The perfect storm: CanLit’s risk aversion, government grants, and Shteyngart-gate

January 10, 2014 by · 4 Comments 

If you were on Twitter yesterday afternoon, you might have noticed an odd occurrence. It was American writer Gary Shteyngart channelling Rob Ford.

The author of the novels Absurdistan and Super Sad True Love Story, as well as the newly released memoir Little Failure, was in serial-apology mode. His infraction? Canadian media had picked up on an interview Shteyngart and author Chang-rae Lee did for the website Vulture.com. That interview, a lengthy discussion that touches upon everything from dystopian literature to the immigrant experience in America to the authors’ affinity for fast food, caught the eye of the Toronto Star‘s Dianne Rinehart for one brief exchange in which Shteyngart addresses his experience as a juror for the 2012 Scotiabank Giller Prize:

GS: Fiction is good. If it had a readership, it would be even better, but it’s good.

NY: What do you think, then – should it be subsidized?

GS: Let me say this. I was the judge of a Canadian prize, and it’s subsidized, they all get grants. Out of a million entries, we found four or five really good ones, but people just don’t take the same damn risks! Maybe they want to please the Ontario Arts Council, or whatever it is. Now, I’m as leftist as can be –

NY: No, you’re not.

As any seasoned CanLit observer knows, the only thing more egregious than attacking the country’s granting system is equating that system with a resultant lack of excitement in the nation’s literary output. Indeed, there may be a false equivalence here: if there is a general lack of risk-taking among Canadian writers, grants from the government may not be the root cause.

In any event, the knives came out pretty quickly. Dorris Heffron, chair of The Writers’ Union of Canada, was quoted in the Star as saying that Shteyngart’s comments were “ignorant,” and Lynn Coady, who won the 2013 Giller, called his remarks “a lazy fallacy.” (Coady went on to temper her comment, joking that “Mr. Shteyngart has no idea of the beer-sodden hours that have been whiled away here in Canada by writers bemoaning the inscrutable tastes of our funding bodies” and saying that she forgives him for “talking smack about Canadian writing.”)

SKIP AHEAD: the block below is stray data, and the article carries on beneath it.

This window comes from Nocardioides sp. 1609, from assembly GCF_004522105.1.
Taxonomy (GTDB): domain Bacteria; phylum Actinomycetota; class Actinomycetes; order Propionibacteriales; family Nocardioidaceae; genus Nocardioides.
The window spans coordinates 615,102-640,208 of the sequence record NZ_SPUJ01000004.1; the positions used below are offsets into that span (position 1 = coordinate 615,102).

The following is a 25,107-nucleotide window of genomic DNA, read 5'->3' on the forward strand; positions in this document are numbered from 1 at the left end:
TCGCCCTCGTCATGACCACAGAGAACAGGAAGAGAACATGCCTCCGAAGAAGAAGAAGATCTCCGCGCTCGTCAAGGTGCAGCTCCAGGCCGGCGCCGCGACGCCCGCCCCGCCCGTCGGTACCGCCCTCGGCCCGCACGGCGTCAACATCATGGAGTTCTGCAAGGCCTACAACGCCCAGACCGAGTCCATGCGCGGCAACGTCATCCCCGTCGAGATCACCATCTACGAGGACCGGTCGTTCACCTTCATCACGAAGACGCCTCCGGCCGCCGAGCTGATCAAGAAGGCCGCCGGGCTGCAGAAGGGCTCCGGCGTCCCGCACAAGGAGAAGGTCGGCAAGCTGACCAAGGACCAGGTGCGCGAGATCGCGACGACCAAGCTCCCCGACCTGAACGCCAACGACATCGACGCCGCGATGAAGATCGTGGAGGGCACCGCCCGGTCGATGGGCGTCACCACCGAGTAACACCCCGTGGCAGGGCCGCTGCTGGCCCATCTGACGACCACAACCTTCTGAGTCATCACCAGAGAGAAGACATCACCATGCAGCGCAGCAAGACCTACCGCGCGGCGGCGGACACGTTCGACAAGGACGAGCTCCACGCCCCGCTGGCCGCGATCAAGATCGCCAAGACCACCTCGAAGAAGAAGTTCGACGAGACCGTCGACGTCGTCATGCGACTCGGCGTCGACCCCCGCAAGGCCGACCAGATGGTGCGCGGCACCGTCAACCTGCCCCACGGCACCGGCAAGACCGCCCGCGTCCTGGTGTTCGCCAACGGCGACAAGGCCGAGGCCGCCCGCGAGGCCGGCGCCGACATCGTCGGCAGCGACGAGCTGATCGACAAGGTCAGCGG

The blowback led to the first apology from the American writer:

This was followed by several others, in quick succession:

 

 

 

 

 

 


What all of these have in common is an obvious humour, something also apparent (but typically missed by many) in the original Vulture interview.

The other thing many observers missed is that Shteyngart had a point. He may have mistaken the culprit, but it’s hard to argue against the notion that vast swathes of CanLit do play it safe, often more safe than is either necessary or desirable. Naturalism remains the dominant mode in Canadian fiction, and most readers gravitate to books that tell familiar stories in comfortable ways. As an establishment prize, the Giller has a vested interest in privileging this kind of writing, and a quick glance at its two-decade history will show that, with very few exceptions, these are the kinds of books that win. Even in the year Shteyngart was on the jury: whatever adjective one wants to apply to Will Ferguson’s thriller 419, “risky” is probably not the first that springs to mind.

The same is true of Terry Fallis’s gentle satire The Best Laid Plans, a book that Heffron singles out (along with the recent CBC Television adaptation) as an example to counter Shteyngart’s assertion. Praising Fallis’s novel for its riskiness seems passing strange, especially when there is authentically provocative work being produced in this country on a fairly regular basis. Last year alone saw the appearance of Douglas Glover’s Savage Love, Norm Sibum’s The Traymore Rooms, Chris Eaton’s Chris Eaton: A Biography, and Cynthia Flood’s Red Girl Rat Boy, all stylistically innovative, thematically challenging works. None of them was nominated for the Giller. Colin McAdam’s formally ambitious novel A Beautiful Truth, which won the Rogers Writers’ Trust Award, was also shut out of Giller contention. As was Permission, S.D. Chrostowska’s startling nouveau roman, a novel so risky it had to be published outside the country, by the American press Dalkey Archive. As Adam Pottle pointed out on Twitter, “Some Canadian writers take risks. They just don’t get noticed.” Pottle should know: he’s the author of Mantis Dreams, a stylistically audacious debut novel from 2013 that I’ll bet you’ve never heard of.